April 10, 2015
Two Hundred and Six Bones

The skin that hangs from this skeleton
is cloud stuff: tree limbs on a hilltop
seen from a moving vehicle—ineluctable
like foxfire in nightwind, vanishing within
seconds after sight. The tegument between
these bones feels right; tightened to keep
me strung high and low (cap a pe) from waist
to crown to toe and then below all things
connective like my lord’s puppet all unstrung.
Femurs found in a dig in Egypt; metatarsals un-
covered beneath centuries of dust in Mesopotamia
and parts of a skull in a helmet in a river in England:
all these things were once living and breathing:
creation’s transitive explosion of love
and here I still am in the middle of it all alive
and wondering how it all will end. The thigh
bone connected to the hip bone, the hip bone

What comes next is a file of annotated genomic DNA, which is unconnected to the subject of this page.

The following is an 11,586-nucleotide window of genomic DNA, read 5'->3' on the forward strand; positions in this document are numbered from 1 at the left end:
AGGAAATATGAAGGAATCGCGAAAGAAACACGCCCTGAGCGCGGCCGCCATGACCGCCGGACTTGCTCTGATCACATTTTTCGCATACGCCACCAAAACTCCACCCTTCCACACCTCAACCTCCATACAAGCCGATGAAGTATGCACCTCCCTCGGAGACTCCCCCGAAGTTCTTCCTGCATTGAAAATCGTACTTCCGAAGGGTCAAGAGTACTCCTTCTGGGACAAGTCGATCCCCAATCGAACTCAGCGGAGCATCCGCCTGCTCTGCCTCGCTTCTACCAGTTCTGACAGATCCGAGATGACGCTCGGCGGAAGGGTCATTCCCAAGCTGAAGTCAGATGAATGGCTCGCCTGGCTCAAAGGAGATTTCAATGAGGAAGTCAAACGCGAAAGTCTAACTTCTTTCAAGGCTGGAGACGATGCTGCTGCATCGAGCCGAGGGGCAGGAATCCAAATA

connected to the love bone now hear the word
of the Lord. Or is it Darwin? Why must we
choose as if from a menu of entrees in the
bistro of history? Garden of Eden or Olduvai Gorge?
Cain and Abel or Australopithecus africanus?
Noah or Homo erectus? Revelation or walking fish?
Which? Or both, or none? Can anyone judge
or even begin to care? Too many questions
without enough answers. This is the way it
always must be. I can feel it in my bones:
all two hundred and six of them rattling around
in a cage of flesh—bone house, brain house, sea road
of muscle and fat waving us on into infinity’s mystery.

 

–Jack Ramey (Floyd County)

This poem previously appeared in the author’s Eavesdropping in Plato’s Café, 2015.

 

Jack Ramey

Jack Ramey’s poetry books include The Future Past, Death Sings in the Choir of Light,  and Eavesdropping in Plato’s Café, which was released by Springwood Press in April and launched during the Poetpalooza at Village Lights Bookstore in Madison, Indiana, where Jack lives high on a hill overlooking the Ohio River. His documentary, William Blake: Inspiration and Vision, won an Aegis award for best educational film. He is an English professor at Indiana University SE.

Indiana Humanities is celebrating National Poetry Month by sharing a poem from an Indiana poet every day in April (hand-selected by Indiana Poet Laureate George Kalamaras). Check in daily to see who is featured next!

Posted In: Poetry